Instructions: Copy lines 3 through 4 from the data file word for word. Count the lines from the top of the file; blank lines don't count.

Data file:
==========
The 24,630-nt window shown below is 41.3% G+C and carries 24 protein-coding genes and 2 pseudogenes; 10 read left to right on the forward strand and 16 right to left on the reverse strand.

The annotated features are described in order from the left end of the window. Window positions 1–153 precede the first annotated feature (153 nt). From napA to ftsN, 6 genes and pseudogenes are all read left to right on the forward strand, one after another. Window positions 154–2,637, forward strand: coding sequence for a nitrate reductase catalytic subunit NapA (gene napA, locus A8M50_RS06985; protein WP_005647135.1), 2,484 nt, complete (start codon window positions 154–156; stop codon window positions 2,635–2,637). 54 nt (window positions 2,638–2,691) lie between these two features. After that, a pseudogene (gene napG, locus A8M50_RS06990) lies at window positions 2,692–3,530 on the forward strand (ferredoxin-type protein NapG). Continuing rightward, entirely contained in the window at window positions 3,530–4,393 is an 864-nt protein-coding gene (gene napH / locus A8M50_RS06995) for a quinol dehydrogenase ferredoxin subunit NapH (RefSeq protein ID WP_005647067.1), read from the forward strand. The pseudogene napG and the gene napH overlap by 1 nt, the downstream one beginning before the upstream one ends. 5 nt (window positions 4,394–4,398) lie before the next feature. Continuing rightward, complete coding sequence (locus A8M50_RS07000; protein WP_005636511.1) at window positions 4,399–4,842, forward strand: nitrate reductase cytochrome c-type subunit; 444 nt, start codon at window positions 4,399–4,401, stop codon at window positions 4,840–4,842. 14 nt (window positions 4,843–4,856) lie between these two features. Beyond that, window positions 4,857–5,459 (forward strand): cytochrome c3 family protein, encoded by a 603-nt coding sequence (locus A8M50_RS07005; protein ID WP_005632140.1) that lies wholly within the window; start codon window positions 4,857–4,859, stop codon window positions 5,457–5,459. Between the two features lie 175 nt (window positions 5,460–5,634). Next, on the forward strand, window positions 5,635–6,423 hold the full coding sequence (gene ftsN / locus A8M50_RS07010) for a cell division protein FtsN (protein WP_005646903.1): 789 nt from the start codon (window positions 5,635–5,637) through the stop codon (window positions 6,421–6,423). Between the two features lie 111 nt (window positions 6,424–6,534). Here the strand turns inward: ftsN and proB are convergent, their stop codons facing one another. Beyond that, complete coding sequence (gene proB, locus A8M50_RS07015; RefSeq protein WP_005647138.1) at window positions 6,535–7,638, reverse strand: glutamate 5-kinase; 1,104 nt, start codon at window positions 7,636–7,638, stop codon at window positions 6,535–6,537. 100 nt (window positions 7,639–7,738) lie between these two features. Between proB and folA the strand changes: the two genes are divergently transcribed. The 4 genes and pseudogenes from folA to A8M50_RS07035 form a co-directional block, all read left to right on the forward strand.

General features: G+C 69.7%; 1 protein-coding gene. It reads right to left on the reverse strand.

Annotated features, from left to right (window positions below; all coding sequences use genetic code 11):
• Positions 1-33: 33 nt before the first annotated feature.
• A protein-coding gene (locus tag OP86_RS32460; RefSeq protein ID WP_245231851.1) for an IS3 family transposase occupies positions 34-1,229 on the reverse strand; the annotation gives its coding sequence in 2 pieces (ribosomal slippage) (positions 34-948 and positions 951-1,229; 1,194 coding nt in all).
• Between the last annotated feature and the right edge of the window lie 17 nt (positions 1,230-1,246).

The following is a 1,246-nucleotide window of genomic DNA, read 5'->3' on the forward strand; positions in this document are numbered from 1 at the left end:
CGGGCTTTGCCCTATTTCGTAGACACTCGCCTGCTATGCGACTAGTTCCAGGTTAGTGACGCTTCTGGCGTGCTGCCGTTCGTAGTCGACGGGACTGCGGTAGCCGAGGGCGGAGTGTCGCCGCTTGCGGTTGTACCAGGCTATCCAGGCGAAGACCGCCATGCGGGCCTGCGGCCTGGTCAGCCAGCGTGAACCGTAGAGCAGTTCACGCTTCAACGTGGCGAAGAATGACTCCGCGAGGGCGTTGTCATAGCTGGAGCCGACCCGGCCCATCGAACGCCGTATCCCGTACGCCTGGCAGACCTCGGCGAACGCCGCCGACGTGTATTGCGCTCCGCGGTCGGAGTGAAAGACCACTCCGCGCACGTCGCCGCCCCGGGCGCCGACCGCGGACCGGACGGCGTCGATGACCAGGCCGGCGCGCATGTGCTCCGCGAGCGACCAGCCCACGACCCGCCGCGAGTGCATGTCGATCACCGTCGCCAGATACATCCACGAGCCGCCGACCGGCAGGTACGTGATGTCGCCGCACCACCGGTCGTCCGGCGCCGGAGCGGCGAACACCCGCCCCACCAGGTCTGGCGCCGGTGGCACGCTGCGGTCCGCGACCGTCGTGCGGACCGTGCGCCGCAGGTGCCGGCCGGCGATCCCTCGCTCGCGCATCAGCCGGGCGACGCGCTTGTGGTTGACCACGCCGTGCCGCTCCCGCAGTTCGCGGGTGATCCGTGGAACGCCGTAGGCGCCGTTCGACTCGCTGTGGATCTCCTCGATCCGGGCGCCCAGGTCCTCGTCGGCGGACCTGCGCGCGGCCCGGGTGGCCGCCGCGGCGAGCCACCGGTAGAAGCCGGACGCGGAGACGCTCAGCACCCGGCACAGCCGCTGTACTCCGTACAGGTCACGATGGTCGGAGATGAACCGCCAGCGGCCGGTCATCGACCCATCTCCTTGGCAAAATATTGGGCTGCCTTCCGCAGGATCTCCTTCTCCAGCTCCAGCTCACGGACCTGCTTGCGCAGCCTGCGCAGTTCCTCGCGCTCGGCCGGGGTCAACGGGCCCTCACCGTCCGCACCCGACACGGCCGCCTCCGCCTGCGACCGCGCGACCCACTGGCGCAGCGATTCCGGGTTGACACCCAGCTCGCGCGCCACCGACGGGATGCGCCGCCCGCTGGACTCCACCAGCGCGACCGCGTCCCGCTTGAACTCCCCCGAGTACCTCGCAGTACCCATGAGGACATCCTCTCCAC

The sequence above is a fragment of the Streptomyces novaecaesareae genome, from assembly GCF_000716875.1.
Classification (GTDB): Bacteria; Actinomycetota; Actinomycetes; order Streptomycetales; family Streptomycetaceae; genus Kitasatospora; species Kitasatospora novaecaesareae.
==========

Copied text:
General features: G+C 69.7%; 1 protein-coding gene. It reads right to left on the reverse strand.

Annotated features, from left to right (window positions below; all coding sequences use genetic code 11):